Someone asked me recently whether it was tough making it through a Whipple procedure, a notoriously long surgical procedure used to treat pancreatic cancer. I was somewhat caught off-guard by the question as I had never really considered the issue. The act of actively participating in the case made time pass faster than the clock on the wall would suggest. The field of surgery is not for everyone, but for those who do love it, it has an irresistible draw.
Relaxing after shelf exam at Tomukun Korean BBQ
The third year of medical school is a truly unique experience in which students get to sample a variety of medical specialties. While on service, I often like to ask residents and attendings why they have chosen a certain specialty. It can be incredibly informative. I asked my resident how he knew surgery was the right choice, expecting to hear that he had known from the very start that he wanted to be a surgeon. I was surprised by his answer.
His journey into medicine began innocuously enough, he explained. He had studied economics in college and while completing a summer internship discovered that it was not for him. Coincidentally, his roommates who were both pre-meds recommended shadowing a surgeon. On a whim, he decided to check it out. Even 10 years later, he vividly recalled his first encounter with Dr. X. While he had no idea what the surgery was about, he loved how simple the explanation for the heart worked. I listened enthralled as he described the technical intricacies of fixing a child’s aortic valve. As he talked passionately about how this experience led him to think that at age 40, he wanted to be like Dr. X, and I couldn’t help but to think that in 5 years I wanted to be like him.
Surgery is a paradox in some ways. Despite requiring more years of training and working longer hours than most specialties, I’ve yet to have seen people more passionate about the work they do. If you ask a surgeon about why they chose surgery, they will tell you that there was no other option for them – that nothing else would satisfy them. Perhaps this makes sense. It requires intense study and practice!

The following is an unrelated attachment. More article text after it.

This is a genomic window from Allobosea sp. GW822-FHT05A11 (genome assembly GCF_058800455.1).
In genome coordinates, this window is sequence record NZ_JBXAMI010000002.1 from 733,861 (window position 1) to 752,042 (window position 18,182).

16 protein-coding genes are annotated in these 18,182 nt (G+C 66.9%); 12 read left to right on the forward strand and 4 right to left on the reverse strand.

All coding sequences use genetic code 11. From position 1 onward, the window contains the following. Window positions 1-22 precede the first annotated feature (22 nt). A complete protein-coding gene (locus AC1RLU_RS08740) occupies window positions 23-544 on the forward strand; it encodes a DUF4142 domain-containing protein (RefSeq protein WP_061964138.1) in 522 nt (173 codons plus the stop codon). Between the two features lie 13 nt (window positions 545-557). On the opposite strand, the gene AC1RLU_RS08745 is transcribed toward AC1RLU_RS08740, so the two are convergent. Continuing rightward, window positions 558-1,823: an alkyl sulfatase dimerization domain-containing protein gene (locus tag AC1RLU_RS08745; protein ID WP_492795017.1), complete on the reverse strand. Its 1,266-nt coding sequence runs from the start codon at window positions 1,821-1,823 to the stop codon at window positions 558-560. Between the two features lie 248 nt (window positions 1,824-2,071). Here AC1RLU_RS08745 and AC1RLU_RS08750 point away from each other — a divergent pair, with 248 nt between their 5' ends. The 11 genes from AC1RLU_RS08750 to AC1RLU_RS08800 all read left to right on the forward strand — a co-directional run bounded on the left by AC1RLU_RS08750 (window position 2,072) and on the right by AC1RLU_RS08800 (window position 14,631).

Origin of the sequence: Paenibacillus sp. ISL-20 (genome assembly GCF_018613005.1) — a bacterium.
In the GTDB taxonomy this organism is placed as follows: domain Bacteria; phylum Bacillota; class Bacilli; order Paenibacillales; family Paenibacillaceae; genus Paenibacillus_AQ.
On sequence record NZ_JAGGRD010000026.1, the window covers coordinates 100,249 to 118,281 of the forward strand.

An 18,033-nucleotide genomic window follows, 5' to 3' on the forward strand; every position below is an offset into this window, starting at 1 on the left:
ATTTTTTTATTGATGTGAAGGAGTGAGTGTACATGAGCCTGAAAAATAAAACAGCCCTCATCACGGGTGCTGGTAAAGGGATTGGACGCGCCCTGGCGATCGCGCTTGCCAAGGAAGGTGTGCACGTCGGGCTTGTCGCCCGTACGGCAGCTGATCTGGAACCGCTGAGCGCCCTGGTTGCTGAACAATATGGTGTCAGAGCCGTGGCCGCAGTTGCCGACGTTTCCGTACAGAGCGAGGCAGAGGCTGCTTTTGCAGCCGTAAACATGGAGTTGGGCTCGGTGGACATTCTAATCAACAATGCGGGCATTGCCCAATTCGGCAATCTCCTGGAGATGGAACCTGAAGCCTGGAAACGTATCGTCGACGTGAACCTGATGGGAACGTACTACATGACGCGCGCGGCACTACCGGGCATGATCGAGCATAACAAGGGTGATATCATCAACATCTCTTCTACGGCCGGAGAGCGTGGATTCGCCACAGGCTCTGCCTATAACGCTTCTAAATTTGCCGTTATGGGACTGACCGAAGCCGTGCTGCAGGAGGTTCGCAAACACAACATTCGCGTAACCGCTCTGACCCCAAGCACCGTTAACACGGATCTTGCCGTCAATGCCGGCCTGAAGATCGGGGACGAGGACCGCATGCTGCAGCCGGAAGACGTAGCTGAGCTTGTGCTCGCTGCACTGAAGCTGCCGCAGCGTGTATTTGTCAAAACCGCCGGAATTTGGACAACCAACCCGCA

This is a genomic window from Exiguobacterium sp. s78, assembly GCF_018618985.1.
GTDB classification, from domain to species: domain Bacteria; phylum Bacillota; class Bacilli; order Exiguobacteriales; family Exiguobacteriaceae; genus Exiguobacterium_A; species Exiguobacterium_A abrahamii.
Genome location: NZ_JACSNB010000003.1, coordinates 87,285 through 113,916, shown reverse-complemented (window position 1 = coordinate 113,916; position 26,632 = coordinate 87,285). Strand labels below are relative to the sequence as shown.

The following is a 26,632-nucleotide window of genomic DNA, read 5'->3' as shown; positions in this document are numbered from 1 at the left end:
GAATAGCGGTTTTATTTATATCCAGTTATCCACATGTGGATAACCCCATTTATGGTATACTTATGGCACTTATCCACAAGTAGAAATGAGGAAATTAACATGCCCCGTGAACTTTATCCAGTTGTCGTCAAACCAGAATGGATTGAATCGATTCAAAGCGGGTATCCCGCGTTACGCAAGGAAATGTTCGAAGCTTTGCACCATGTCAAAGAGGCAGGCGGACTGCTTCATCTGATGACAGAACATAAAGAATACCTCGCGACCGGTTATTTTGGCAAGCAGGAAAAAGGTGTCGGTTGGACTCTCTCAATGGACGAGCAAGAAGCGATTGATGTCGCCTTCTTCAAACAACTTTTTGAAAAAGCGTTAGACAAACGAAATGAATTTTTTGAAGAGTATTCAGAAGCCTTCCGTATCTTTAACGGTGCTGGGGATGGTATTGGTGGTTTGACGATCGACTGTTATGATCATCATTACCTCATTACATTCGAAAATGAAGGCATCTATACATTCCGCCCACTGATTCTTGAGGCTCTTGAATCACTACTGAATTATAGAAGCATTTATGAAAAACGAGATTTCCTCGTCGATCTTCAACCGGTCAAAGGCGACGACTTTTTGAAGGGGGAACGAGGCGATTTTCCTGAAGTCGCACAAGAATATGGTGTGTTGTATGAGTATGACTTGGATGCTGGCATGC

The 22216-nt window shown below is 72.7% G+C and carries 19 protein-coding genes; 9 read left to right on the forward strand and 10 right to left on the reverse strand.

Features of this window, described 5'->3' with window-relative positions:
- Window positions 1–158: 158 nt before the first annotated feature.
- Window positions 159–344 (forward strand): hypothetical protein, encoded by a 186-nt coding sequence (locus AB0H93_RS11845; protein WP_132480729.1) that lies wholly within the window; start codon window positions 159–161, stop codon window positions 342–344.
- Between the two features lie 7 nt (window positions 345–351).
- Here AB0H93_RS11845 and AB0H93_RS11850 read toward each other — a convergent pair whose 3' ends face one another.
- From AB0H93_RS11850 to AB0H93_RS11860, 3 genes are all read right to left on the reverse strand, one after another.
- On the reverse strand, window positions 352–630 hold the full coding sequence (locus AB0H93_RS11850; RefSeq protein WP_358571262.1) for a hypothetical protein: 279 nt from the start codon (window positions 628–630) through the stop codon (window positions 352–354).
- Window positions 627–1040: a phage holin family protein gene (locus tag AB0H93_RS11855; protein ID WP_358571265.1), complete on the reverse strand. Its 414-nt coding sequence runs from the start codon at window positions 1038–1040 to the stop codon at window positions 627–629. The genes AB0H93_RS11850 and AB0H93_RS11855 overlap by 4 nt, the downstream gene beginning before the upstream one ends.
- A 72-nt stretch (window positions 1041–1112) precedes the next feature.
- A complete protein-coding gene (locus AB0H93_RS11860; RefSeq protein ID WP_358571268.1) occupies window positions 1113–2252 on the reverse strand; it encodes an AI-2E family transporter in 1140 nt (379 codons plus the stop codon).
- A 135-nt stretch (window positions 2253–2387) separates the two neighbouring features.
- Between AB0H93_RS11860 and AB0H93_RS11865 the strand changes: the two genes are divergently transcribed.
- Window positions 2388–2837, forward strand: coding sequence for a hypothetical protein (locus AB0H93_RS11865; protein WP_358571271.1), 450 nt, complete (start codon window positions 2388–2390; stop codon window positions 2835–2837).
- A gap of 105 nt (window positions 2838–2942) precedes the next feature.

Migrant field in southeast Michigan
It’s an odd experience to get a glimpse of the past while being incredibly aware of the present, as it was for me when I went with a group of other medical students, residents, and attendings to volunteer at the University of Michigan Migrant Farmworker Outreach Clinic.
My dad and his family worked as migrant farmworkers for 13 years, moving from my grandpa’s ranch in Mexico to the States to begin an annual chasing of the crop cycle. Every year for most of my dad’s childhood, they would travel across the country to find work picking, thinning, or weeding tomatoes, sugar beets, soy, or cherries, and doing whatever work needed to be done. They even came as far north as St. Johns, Michigan, the town that would eventually be my childhood home. Being one of the youngest in the family, my dad had the family support to be able to continue with formal schooling during these years. His parents and older siblings worked to support the family while he went to school, and he spent his summers and after-school hours working side-by-side with them. Through the influence of a couple of key teachers and mentors, when my dad was 19, he was able to starting attending a local community college, a break that largely enabled him to craft the life that my family now has.
My dad, age 7 or 8